Principal Evaluation. The field of principal evaluation, while gaining increased research interest in recent years, lags behind teacher evaluation in terms of conclusions that can be made regarding effective practice. Prior to Race to the Top and ESEA waivers, principal evaluation was implemented inconsistently and evaluation systems lacked instruments with validity and/or reliability, had a tenuous relationship with leadership standards, failed to include measures of student/school outcomes, and had mixed purposes as to their intended use (e.g., sometimes as formative information to help principals improve, while other times as summative information to make personnel decisions). However, today’s evaluation systems have evolved to incorporate multiple measures of principal performance that evaluate principals on research-based principles of effective leadership, often include student outcomes (which is often controversial, however), and are used both to help principals improve and to hold them accountable for their performance. Ongoing and more frequent observations, often conducted by the principal supervisor, who often also serves as a coach/mentor and directs the principal towards needed professional learning, show promise as an effective practice. Using the results from principal evaluations for personnel decisions, such as offering incentives through pay-for-performance programs, yields mixed results and warrants further research attention.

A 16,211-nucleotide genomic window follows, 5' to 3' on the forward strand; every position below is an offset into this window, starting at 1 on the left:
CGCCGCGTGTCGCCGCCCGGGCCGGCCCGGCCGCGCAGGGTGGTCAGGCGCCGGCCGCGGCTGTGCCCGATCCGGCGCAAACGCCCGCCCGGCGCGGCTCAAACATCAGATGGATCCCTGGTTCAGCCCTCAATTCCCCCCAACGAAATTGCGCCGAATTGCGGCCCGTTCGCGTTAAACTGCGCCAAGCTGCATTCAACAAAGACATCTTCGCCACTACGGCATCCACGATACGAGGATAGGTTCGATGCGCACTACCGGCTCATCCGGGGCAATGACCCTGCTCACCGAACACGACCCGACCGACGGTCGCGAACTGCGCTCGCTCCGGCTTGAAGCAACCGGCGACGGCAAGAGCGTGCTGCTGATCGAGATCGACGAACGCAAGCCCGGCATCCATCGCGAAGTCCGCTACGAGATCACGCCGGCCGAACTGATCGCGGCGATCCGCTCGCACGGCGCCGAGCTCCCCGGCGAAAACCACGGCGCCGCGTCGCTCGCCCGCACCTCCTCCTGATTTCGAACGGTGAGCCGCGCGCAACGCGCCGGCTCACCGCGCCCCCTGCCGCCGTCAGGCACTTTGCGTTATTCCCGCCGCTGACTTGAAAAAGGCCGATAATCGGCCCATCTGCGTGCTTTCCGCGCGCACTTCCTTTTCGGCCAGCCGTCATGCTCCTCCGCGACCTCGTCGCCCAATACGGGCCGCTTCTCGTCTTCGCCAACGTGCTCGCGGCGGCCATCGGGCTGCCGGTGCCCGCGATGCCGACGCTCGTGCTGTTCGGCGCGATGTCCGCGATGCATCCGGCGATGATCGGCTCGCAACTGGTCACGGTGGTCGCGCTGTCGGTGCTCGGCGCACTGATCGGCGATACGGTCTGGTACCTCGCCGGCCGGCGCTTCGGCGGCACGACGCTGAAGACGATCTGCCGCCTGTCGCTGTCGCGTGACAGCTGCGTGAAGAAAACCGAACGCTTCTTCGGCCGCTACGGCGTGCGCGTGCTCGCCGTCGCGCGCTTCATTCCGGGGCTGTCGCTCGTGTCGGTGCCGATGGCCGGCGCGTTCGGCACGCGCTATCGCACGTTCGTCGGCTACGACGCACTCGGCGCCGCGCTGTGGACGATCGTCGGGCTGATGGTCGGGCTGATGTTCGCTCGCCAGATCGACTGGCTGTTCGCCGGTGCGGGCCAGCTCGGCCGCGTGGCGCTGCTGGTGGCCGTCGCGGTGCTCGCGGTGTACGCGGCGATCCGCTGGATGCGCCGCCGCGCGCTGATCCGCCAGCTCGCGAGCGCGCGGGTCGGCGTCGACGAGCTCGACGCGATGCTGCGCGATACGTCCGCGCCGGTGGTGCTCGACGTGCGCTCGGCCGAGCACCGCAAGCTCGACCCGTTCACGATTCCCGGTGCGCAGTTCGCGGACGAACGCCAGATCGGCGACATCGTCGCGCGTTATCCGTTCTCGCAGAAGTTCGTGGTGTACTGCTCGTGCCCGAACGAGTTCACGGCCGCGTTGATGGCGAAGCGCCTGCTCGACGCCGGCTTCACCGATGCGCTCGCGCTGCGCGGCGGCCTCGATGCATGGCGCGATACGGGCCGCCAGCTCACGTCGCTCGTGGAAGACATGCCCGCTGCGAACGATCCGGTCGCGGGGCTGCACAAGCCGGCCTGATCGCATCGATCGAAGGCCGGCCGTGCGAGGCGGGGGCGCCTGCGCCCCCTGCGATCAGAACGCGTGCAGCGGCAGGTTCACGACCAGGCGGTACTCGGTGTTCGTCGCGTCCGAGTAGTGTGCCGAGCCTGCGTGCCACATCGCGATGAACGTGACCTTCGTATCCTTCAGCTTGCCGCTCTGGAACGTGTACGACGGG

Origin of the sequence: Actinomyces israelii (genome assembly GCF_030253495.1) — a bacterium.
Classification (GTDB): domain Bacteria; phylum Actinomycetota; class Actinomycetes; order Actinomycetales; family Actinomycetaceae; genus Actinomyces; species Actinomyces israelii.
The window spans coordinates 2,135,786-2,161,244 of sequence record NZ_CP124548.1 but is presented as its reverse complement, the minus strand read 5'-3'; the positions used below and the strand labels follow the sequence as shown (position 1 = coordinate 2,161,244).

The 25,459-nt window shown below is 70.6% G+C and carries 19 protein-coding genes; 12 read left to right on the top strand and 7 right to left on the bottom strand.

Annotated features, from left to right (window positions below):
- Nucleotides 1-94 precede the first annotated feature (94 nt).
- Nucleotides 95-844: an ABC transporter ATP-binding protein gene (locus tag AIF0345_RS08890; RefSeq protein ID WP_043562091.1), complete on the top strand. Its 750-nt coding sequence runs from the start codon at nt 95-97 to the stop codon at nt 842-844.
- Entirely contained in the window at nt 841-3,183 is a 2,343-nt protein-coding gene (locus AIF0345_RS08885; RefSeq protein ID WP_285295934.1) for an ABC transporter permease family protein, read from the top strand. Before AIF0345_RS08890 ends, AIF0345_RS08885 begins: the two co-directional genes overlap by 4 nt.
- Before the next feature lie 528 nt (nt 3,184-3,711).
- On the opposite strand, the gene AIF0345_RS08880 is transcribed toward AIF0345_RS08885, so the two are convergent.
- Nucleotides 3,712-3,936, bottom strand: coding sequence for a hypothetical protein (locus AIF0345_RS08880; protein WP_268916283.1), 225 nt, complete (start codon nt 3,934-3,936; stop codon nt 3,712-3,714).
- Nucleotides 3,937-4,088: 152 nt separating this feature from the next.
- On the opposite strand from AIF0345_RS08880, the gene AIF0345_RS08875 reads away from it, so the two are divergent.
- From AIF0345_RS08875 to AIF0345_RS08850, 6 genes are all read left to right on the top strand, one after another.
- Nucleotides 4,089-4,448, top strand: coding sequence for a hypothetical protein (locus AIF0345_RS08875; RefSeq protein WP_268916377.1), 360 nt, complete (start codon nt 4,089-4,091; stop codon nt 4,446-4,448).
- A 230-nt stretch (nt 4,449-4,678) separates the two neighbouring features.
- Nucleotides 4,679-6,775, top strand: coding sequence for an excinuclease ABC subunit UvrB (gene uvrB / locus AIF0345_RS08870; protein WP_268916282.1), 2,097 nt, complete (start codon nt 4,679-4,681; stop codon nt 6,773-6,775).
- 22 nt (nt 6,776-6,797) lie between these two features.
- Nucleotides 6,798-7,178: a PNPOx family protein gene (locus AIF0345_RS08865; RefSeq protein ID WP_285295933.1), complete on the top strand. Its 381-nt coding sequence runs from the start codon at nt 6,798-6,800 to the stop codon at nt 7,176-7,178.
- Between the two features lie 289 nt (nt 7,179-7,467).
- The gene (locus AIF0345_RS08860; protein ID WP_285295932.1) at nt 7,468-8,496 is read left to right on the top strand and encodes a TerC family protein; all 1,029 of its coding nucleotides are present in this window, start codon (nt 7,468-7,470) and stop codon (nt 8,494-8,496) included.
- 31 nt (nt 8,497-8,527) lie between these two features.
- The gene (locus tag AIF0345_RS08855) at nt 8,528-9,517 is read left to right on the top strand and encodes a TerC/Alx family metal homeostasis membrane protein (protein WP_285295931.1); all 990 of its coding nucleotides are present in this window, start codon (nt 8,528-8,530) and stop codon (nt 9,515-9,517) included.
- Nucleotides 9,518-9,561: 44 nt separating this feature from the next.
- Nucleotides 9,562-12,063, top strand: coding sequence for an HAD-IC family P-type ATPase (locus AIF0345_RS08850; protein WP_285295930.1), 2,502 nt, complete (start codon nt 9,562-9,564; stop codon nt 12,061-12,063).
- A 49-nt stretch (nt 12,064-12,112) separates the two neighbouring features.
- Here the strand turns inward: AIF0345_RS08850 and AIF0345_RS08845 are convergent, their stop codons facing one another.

Citation: Donley, J., Detrich, R., States, J., & Keyworth, (2021). Principal Evaluation Oakland, CA: The Wing Institute. https://www.winginstitute.org/quality-leadership-principal-evaluation